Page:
Xian Attractions

Sep 3rd, 2004, 11:11 AM
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Join Date: Jul 2004
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Xian Attractions

We will be in Xian for approximately two days in October. What attractions would you recommend seeing besides Terra Cotta warriors?
sanshe is offline  
Sep 4th, 2004, 04:18 AM
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Oh - no doubt about it - the great mosque. Beautiful in itself, and amazing to consider the connex between cultures so long ago.
alice13 is offline  
Sep 4th, 2004, 06:31 AM
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Without a doubt, the Muslim Quarter of Xi'an. One of the most fascinating places I've ever been. Get there at dusk, when all the street grills are fired up, all the people walking down the pedestrian street, eating, shopping, gossiping, bargaining, everything is open -some of the best shopping bargains, (jade and antique procelain) some of the best street food (perfectly grilled fresh fish with pita bread) are to be found here-and, surprisingly, the Chinese Muslims here, for the most part, speak better English than I encountered anywhere in my trip!
Spygirl is offline  
Sep 10th, 2004, 06:45 PM
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OK the Muslim Quarter it is and thanks to both of you for your input. Sorry it took me so long to respond. I'm from Florida and we're busy battling hurricanes down here, but in between I'm still planning our trip to China next month (where I hear they're battling floods!).
sanshe is offline  
Sep 11th, 2004, 03:00 PM
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Yes on the Muslim Quarter. I enjoyed the Shaanxi Museum. The water fountains/park next the Goose Pagoda are sort of cool, may not be operating in Oct ?
etk is offline  
Sep 13th, 2004, 12:34 PM
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Spygirl - Given things I've heard about less than spotless "facilities" in China, especially more rural areas like Xian, what foods are safe to eat from street vendors? Same Q with street vendors in Guilin, Beijing, and Shanghai. Your Muslim Quarter description here sounds wonderful.
Sahshe - we'll be there 2 days in October also. Good luck in your travels - Claire
claire_david is offline  
Sep 13th, 2004, 06:36 PM
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I usually don't use tourguides, but I cautiously arranged one for the Terra Cotta Warriors last month, for my family of 4 -- Clarence Guo, who has a web site (can be Googled), and who years ago used to post on this site to gain exposure. The cost was only about 50% more than arrangements would have been on our own, especially given the new exhorbitant ticket prices for the warriors, and we wound up feeling Clarence was well worth the price. He did a good job for us, picking us up at 9 at the Sheraton and delivering us home at about 5PM. He took us to the Warriors, then to a nice lunch, and the highlight of the day was a trip to a village afterwards, where people have lived in caves for centuries (though they are beginning to move out into adjacent houses). He has relations with a number of families in the area, rotating his visits so no one site gets overexposed to tourists. The people are curious about why we would want to see where they live, but we found them gracious and friendly. In fact, this village visit was a highlight of our entire 3 week trip, especially for my kids. He also took us to Ba Xian'an Monastery, a little east of the walls, on the way back. This Daoist temple was a gem, one of the nicest sites in Xian.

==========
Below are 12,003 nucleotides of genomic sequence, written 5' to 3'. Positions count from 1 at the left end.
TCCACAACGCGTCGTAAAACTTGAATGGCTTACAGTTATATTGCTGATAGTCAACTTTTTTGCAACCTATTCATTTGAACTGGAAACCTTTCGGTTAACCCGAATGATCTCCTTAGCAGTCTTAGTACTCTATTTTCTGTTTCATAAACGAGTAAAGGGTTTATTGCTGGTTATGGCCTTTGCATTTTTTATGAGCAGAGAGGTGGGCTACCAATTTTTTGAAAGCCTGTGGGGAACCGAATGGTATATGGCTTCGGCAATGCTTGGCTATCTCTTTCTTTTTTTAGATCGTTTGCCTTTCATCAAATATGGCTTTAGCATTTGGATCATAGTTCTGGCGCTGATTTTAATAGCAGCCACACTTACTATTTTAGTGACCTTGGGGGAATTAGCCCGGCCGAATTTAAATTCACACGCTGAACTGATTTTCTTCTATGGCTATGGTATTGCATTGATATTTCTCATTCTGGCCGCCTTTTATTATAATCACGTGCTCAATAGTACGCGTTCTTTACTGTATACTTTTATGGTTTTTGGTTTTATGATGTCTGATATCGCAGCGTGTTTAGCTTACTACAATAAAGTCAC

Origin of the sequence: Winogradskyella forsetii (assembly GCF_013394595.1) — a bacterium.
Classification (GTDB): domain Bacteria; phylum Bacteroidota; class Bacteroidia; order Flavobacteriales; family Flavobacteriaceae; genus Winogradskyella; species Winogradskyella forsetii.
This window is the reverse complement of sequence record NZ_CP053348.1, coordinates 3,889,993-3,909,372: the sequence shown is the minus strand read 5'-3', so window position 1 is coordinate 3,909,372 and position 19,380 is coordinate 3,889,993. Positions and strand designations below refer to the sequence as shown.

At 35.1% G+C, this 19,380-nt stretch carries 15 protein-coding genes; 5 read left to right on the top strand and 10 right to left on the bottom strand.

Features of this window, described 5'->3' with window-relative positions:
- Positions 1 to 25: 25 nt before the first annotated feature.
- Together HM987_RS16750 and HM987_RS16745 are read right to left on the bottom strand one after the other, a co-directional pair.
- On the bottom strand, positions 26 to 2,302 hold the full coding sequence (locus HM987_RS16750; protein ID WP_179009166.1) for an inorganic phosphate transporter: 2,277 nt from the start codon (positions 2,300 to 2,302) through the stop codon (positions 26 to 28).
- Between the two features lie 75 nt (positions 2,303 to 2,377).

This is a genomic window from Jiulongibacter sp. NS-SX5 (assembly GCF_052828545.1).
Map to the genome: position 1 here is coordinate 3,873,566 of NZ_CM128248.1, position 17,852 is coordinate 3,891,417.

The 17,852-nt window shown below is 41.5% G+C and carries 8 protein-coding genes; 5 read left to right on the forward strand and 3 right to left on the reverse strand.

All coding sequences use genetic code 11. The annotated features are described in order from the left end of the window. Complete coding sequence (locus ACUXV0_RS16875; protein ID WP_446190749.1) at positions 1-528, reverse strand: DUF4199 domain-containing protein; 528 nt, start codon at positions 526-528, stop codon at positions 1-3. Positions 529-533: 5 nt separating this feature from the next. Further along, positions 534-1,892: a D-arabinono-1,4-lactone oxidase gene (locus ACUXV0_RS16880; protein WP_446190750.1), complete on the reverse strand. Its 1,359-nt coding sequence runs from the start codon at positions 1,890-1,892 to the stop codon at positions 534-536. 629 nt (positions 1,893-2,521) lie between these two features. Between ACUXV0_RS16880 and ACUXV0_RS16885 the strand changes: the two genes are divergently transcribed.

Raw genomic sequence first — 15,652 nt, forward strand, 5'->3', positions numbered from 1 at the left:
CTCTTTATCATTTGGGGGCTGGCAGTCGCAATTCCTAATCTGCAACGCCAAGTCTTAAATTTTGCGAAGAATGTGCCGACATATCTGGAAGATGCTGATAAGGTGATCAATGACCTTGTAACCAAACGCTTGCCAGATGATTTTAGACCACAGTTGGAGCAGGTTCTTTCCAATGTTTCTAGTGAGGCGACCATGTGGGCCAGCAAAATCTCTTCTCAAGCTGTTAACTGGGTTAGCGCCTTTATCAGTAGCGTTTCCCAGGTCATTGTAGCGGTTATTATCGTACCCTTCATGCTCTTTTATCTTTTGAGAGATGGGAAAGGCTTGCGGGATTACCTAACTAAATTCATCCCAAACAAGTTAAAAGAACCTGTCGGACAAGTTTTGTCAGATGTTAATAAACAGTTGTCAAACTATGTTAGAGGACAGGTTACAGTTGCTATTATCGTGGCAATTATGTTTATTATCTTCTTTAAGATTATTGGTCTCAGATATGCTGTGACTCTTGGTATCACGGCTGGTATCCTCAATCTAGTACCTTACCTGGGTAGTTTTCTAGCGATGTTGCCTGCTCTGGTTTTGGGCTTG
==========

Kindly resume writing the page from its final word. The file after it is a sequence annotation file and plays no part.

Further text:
Other than that, I concur with others who note that the Mosque and adjacent shopping alleys are very interesting. In retrospect, we could have gotten vitually every kind of knick-knack or keepsafe there, that we wound up seeing throughout our trip in different cities -- at decent prices (after fierce bargaining, of course!)

All in all, however, Xian was not a favorite city, owing to the severe smog. We stayed 3 nights, which was just right -- a day for the Warriors trip, then another to wander on our own.

The street food in Xian, as everywhere we went, looked very appealing to me (less so to my more picky family). However, given my medical background, I figured it was better to play it safe, and we all avoided eating anything from stands. Although this probably helped keep us all healthy, I'm a little sorry I wasn't more adventurous on this score, because I suspect the hygiene in some of the restaurants where we ate was probably no better than many of the stands -- because the restaurant employees obviously knew very little about hygiene issues, and I rather doubt that public health officials keep the restaurants up to any high standards.

There may be other ways to see the cave dwellings near Xian, but if you are interested you can see pictures of the village and caves on Clarence's website. Of course, we found kids living in the caves, of approximately the same ages as my own children, who found it very hard to believe that people could be living under such very different conditions from our own.
EdEdwards is offline  
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